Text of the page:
The goliath came to a stop and rumbled for a few seconds, vibrating the ground below my feet. Daddy poked his head through the driver’s side window, a smile beaming on his face. “All aboard!”

We burst through the side door, “oohing” and “ahhing” at the olive-green plaid upholstery and dark-wood paneling. We each had our favorite space—the quaint living room, complete with television and stereo eight-track player. The cleverly-designed compact shower. Mine was the kitchen, so cute I might not even mind doing dishes there. But the volume of excitement rose when it came time to stake claim to one of the myriad seats—a selection made not only for the prime location near a window, but for the beds they would become.

“I get the seat by the window.”

“No way. I called it first.”

“Top bunk is mine.”

“Uh-uh. Daddy!”

His six-foot-four frame towered over us. He grinned, even through the noise and chaos. “There’ll be enough room for everybody, and plenty of time to try out it all out when . . . we . . . go . . . to Grandma’s house!”

“Oh boy!”

“When are we going?”


A week later, my parents, brother, sisters and I—a trail of ants in fast motion—traced back and forth from the house to the motor home, arms full of clothes, toys, games, eight-track tapes, Polaroid cameras, and our newly-bathed dog. At last, we were ready to leave on our first adventure in our goliath chariot, an 1800-mile trek from California to Kentucky to visit Grandma and Grandpa.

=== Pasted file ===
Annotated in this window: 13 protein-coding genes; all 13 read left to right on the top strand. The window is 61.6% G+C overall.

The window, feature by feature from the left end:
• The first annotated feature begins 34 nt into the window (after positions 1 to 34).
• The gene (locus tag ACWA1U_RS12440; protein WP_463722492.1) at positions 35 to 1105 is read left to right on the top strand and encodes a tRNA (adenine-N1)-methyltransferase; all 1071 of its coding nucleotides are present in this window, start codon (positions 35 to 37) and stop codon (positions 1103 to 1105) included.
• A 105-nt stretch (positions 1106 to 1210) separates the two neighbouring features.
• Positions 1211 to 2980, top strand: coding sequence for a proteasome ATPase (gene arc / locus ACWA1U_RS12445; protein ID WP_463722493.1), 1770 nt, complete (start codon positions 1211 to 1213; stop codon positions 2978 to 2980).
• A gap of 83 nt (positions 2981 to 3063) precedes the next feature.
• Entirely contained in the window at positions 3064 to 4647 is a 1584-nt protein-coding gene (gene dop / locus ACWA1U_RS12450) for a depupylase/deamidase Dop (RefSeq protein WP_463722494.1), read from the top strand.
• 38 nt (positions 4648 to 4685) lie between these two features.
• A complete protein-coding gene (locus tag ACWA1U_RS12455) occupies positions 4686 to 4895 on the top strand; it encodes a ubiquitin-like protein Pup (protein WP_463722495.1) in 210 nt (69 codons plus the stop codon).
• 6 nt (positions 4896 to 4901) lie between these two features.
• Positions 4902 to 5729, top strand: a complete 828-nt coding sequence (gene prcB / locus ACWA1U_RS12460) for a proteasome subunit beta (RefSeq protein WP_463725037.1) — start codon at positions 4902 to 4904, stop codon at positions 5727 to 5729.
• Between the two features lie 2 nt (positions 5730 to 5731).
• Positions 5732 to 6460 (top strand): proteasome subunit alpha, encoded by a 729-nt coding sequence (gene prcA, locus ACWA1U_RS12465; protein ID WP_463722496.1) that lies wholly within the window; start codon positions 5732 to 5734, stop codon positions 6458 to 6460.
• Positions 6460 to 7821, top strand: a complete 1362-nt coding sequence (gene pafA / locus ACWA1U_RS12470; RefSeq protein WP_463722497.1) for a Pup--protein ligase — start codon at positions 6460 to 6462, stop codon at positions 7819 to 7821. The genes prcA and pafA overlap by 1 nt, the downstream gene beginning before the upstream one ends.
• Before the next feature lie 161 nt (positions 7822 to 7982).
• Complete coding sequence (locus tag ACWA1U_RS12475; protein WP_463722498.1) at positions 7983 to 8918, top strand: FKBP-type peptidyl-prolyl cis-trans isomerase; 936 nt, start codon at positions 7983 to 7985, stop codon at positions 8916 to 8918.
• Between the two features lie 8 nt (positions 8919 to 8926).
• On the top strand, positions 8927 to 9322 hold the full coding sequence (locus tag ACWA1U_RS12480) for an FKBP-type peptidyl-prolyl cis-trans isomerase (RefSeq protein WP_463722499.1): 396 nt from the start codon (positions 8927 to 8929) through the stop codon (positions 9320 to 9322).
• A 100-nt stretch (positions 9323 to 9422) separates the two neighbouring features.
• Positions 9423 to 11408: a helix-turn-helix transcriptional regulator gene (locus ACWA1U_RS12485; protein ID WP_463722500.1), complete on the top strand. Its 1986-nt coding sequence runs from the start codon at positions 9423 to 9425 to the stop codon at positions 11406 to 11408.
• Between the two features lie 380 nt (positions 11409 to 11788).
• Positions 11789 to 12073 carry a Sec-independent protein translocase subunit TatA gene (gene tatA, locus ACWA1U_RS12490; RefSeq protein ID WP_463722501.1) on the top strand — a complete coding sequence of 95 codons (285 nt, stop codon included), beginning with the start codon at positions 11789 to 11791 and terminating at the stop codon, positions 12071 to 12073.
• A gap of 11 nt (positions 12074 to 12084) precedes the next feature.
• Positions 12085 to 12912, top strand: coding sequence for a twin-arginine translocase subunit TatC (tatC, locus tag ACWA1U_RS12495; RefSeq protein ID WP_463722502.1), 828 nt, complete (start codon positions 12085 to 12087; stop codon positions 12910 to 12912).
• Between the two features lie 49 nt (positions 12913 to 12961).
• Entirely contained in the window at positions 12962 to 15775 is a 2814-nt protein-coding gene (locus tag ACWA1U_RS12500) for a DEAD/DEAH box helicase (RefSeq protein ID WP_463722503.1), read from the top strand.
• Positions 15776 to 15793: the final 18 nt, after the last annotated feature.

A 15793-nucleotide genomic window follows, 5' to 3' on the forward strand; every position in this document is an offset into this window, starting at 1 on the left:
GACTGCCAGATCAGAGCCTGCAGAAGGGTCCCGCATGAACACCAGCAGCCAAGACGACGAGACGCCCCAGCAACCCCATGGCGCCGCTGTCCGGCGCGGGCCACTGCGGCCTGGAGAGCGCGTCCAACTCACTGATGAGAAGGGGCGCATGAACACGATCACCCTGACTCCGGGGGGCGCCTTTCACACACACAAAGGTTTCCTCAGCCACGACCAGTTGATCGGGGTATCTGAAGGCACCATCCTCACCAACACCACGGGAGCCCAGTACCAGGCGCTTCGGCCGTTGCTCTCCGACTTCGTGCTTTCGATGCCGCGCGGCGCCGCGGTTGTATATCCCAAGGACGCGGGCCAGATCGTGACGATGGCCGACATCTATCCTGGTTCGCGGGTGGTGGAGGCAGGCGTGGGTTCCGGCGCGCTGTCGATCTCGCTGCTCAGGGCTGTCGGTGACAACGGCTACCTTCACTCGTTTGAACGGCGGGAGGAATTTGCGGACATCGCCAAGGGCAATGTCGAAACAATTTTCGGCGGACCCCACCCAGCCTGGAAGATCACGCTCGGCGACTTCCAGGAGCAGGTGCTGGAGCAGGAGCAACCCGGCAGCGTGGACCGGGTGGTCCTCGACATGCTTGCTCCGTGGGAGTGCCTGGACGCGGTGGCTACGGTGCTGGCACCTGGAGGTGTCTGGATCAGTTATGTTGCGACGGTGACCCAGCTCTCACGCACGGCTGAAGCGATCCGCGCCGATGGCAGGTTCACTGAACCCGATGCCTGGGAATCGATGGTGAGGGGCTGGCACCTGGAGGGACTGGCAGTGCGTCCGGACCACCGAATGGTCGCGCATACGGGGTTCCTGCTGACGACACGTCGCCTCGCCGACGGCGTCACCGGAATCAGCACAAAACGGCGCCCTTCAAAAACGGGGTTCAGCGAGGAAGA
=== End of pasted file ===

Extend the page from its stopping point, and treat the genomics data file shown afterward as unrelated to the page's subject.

We took the seats we’d won in battle days before. Daddy started the engine, and I watched the eyes of my younger siblings widen. Even I was so excited I could hardly sit still. But being the oldest, a nagging thought prickled at my enthusiasm. I recalled a quote from an old Western: “This town ain’t big enough for both of us.” And by my figuring, the motor home wasn’t big enough for seven plus a dog, either.

My fear began to materialize when Mom complained of the onset of a migraine. Two days of being trapped with five high-energy kids was already too much for her. She surrendered to a bed in the back for the rest of the trip.

Dad drove hour after hour with his usual good-nature. Sometimes I sat next to him, and pretended to be his co-pilot. A couple of times, I saw his head nod. He’d open his window and begin singing You Are My Sunshine. If these “perk-up” tricks didn’t work, we’d pull over for lunch and a nap.

I wondered how my father did it; driving eight hours a day, taking care of five kids and a sick wife. Maybe as a pilot, he was used to being behind the wheel for long hours under stressful conditions. But, how did he manage to keep his patience with his unruly mob?

Heaven knows, I’d already lost my temper with my younger siblings—more times than I could count on my fingers. I was well into counting my toes by Day Three.

We were bored, bored, bored. Tired of playing “I Spy My Little Eye,” we created a new game—Human Ping-Pong. The five of us flung our bodies from port to starboard and back again, like wild electrons bouncing off the walls.

Daddy beseeched from the driver’s seat. “Okay, kids. Settle down. Mommy has a headache. Why don't we sing Row Your Boat.”

“No,” we whined, breathless from body slams. “That’s no fun.”

“Row, row, row your boat,” he began. “Now you start. Gently down the stream.”